Some things to know before you go:

  • Parking is located next to the building and it’s FREE!
  • There are lockers and a coat room just to the left of the entryway into the museum.
  • Admission is $6 per person and children ages six months and younger are free.
  • Bring a change of clothes. If your child is anything like mine, she will be all in when it comes to the water table and will need a change before going home.
  • A visit can last anywhere from 30 minutes to 2+ hours. We explored for close to an hour and a half and didn’t even get to everything in the museum.

If you are looking for a place to have lunch after visiting AHA!, be sure to stop at The Well. The museum director, Wendy, recommended the restaurant and we are so glad she did! The restaurant is a two-minute walk from the museum and describes itself as “a modern gathering place for the whole family to eat, drink, play and live.” The restaurant is family owned and you can tell how much thought and love they put into the service, food, and space. The restaurant offers delicious, healthy food choices, which hit the spot after a cookie-filled holiday, and our daughter loved the beautiful play space available in the rear of the restaurant.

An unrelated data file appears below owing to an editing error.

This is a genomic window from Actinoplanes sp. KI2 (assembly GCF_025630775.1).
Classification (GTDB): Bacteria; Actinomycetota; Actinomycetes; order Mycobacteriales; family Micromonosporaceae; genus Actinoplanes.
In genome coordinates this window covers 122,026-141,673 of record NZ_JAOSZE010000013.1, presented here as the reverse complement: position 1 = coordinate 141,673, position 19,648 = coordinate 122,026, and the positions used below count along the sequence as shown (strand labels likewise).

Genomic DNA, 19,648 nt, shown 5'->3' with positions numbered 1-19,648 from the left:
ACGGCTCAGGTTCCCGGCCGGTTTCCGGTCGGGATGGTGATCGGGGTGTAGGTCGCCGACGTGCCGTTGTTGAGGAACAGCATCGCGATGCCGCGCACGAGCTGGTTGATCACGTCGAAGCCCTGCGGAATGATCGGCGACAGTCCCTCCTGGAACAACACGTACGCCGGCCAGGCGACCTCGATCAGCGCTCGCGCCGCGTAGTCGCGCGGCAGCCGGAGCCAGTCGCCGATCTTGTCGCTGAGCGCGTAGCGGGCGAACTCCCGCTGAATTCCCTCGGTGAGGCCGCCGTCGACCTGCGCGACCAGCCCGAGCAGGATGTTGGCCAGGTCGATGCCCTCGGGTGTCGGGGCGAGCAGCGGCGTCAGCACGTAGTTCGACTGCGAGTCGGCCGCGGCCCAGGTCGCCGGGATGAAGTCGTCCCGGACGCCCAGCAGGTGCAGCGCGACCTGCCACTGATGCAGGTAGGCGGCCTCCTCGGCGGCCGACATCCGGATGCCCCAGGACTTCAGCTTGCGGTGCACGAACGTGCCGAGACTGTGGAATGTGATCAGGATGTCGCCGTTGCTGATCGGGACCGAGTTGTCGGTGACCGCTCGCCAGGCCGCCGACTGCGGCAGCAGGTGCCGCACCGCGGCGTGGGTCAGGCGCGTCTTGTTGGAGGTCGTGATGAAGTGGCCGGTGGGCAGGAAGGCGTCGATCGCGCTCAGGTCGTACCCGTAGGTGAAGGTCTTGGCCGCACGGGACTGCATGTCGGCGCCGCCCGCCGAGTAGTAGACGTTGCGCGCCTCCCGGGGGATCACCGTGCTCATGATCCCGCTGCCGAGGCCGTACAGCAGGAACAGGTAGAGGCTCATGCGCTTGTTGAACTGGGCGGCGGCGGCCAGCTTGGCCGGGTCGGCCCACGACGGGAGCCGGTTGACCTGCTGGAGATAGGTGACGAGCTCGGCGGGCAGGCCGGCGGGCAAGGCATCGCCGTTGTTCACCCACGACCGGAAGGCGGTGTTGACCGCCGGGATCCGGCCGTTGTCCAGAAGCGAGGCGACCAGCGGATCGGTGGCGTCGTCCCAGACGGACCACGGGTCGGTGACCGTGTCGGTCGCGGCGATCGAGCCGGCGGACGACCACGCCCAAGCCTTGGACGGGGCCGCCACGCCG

We are so glad we made the trip to the AHA! Children’s Museum and can’t wait to go back! Just a heads up, AHA! will be moving to a new location in Lancaster, which is double the size, in the fall of 2017.

Disclaimer: The AHA! A Hands-On Adventure, A Children’s Museum provided me and my family with complimentary admission. As always, all thoughts and opinions expressed are my own.